By Dave Schwab firstname.lastname@example.org
By Dave Schwab
Among the more than 3,000 black granite plaques adorning Mount Soledad’s memorial walls are a number of love stories immortalized in stone.
They join the names of presidents, Hollywood stars, Medal of Honor recipients, generals and admirals, and hometown heroes.
“I’ve done close to 150 couple-type plaques,” said Joanie Miyashiro-Brennan, executive director of the Mt. Soledad Veterans Memorial Association, who works donors personalizing memorials. “There are some cute stories of how they met.”
One of those belongs to Sgt. Arnold Robert Mitchell Sr. and Lt. Marguerite Marie Dunn Mitchell, the parents of Bill Mitchell, a La Jolla resident who represented District 1 on the City Council.
Mitchell’s parents — he a combat medic, she an Army Corp nurse — fell in love during World War I. The oft-decorated sergeant, who was in six major battles, was wounded in the final battle of World War I and carried away on a stretcher. He ended up in Little Rock, Ark., at an Army hospital where his wife-to-be was stationed.
“My mother was a lieutenant nurse and they fell in love and married in secret because it was forbidden for an officer to fraternize with an enlisted man,” said Mitchell, who retired from politics but is still active as a property manager and Realtor.
The father of the former councilman went on after WWI in the ‘20s to become a San Diego police officer and fireman who “was probably the first paramedic in San Diego,” said his son.
The elder Mitchell also owned the distinction during WWI of having rescued 13 men. Among those whose lives he saved (inscribed on his memorial plaque) was then-Major Clarence R. Huebner. His commanding officer, Huebner was later to become Lt. Gen. Huebner, who gained fame leading the attack on Utah Beach at Normandy during the Allied invasion in WWII.
The 78-year-old Mitchell, a Korean War veteran, said his mother, still a nurse when her son went off to war, continued to serve her country with distinction, working at Scripps Memorial Hospital on Prospect Street and then as a circuit nurse in the San Diego school system. Marguerite Marie Dunn Mitchell later became the county health nurse with an office in the County Administration building.
Two other Soledad Memorial love stories belong to the family of Erin Christine Feld, a former memorial association employee. Her grandparents on both sides are among the numerous tales of couples — and families — brought together during wartime whose storeis are enshrined on the plaques.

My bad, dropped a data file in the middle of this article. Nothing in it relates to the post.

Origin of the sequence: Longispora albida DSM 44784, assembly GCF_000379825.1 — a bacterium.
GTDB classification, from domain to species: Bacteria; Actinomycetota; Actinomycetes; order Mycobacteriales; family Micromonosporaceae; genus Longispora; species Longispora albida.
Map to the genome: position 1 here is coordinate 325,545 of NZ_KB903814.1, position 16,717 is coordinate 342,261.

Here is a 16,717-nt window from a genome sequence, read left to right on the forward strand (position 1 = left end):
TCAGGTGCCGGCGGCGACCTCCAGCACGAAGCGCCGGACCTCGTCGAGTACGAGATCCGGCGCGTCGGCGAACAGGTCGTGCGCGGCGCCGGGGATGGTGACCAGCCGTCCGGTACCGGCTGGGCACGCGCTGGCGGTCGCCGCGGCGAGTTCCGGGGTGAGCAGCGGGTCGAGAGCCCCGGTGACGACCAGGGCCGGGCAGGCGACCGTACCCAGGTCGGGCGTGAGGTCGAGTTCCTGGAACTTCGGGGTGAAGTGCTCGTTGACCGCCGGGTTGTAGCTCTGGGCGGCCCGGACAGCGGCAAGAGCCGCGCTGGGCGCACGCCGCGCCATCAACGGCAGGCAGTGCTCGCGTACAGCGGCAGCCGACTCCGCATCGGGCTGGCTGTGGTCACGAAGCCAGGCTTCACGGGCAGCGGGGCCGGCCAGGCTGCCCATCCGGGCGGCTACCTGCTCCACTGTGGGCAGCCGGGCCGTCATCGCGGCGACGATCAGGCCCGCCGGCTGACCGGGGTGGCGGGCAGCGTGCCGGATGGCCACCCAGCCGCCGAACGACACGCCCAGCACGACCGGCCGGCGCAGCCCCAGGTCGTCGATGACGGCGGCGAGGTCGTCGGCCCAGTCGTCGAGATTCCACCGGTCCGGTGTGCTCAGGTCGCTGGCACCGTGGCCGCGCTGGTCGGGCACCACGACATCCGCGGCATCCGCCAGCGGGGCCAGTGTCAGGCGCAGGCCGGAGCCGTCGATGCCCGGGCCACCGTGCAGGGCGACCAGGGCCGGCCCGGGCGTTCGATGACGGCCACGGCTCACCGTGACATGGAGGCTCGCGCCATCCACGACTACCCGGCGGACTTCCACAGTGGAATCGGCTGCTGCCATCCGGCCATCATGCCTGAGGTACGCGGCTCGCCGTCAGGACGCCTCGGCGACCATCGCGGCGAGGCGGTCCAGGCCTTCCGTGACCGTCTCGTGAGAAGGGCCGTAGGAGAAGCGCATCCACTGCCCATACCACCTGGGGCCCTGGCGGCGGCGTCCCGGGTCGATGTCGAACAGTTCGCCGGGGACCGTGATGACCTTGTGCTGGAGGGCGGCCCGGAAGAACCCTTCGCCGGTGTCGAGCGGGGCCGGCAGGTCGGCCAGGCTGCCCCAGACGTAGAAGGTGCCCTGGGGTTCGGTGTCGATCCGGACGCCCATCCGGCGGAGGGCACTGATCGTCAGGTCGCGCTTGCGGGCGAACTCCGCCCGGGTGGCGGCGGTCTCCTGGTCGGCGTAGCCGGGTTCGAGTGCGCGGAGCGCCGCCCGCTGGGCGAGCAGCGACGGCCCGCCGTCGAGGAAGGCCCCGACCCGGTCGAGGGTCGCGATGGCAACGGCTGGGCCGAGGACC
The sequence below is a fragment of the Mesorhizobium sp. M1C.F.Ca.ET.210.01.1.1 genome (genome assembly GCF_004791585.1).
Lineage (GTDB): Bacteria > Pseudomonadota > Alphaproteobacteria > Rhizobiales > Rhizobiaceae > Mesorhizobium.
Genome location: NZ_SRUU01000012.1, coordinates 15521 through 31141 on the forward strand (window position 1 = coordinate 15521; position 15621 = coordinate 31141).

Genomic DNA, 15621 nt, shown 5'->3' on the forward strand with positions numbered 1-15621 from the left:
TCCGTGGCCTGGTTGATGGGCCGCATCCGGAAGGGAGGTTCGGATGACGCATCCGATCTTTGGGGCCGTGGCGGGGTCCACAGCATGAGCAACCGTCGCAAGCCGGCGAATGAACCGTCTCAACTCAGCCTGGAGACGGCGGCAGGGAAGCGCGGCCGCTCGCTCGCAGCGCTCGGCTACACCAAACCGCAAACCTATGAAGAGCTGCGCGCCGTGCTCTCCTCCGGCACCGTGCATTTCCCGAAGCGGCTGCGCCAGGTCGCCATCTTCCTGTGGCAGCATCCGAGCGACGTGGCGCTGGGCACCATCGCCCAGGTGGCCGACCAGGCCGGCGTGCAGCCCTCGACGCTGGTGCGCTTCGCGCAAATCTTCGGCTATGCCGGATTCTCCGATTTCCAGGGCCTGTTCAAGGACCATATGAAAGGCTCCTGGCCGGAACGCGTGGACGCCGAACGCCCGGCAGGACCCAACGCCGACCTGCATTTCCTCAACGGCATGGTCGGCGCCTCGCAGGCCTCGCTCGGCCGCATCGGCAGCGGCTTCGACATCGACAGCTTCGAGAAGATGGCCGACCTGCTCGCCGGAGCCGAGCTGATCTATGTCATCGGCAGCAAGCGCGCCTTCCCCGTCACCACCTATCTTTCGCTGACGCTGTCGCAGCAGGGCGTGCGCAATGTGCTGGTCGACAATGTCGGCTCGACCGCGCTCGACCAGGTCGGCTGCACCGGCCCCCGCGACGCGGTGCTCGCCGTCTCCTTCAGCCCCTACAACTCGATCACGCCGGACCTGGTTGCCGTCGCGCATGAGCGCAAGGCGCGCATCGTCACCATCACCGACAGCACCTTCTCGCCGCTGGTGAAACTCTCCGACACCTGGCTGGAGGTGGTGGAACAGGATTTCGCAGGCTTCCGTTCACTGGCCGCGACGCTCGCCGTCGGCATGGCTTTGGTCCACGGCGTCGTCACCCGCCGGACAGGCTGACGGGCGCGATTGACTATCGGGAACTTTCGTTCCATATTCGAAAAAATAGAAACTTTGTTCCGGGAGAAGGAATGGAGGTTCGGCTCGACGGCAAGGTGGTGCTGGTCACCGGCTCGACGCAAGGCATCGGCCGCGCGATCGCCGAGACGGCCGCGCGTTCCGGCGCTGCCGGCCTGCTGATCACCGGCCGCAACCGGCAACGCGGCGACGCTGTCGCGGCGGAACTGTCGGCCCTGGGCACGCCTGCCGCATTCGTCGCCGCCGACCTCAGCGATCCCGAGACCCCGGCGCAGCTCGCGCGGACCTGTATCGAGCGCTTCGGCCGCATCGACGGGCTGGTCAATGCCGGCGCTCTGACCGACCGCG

On her father’s side, Carmella and Leo Feld — a Navy nurse and a parachute rigger — met when they were both singing in the choir at a local church,” their granddaughter wrote in an e-mail.
“She was a commissioned officer and he was an enlisted man, so they were not supposed to date,” she continued. “He would pretend he had to drive her places so they could sneak off base for dates.”
Feld said her grandfather got out of the Navy, “but her grandmother was still in so they had to marry when she was on leave because they wanted to get married at home in Pittsburgh.”
On Feld’s mother’s side. Mary and Harry Chaykun — she a Wave and he a Sea Bee in the South Pacific — also share a memorial plaque testifying to the military being the venue for their union.
Feld said she “always tried to get more out of them about their meeting, etc.,” but couldn’t because her grandmother “wasn't one to talk much about herself.”
Nonetheless, Feld said getting their plaques done “helped us learn more about their service at least ” — “Mary was also a higher rank than Harry: I always liked that the grandmothers outranked the grandfathers.”
Noting her grandparents’ plaques are side-by-side at the Soledad memorial, Feld said, “We decided they had to be near each other since the whole reason my parents — and thus their kids — are here is because of the Navy and World War II putting people who might not have met otherwise in the right place at the right time.”
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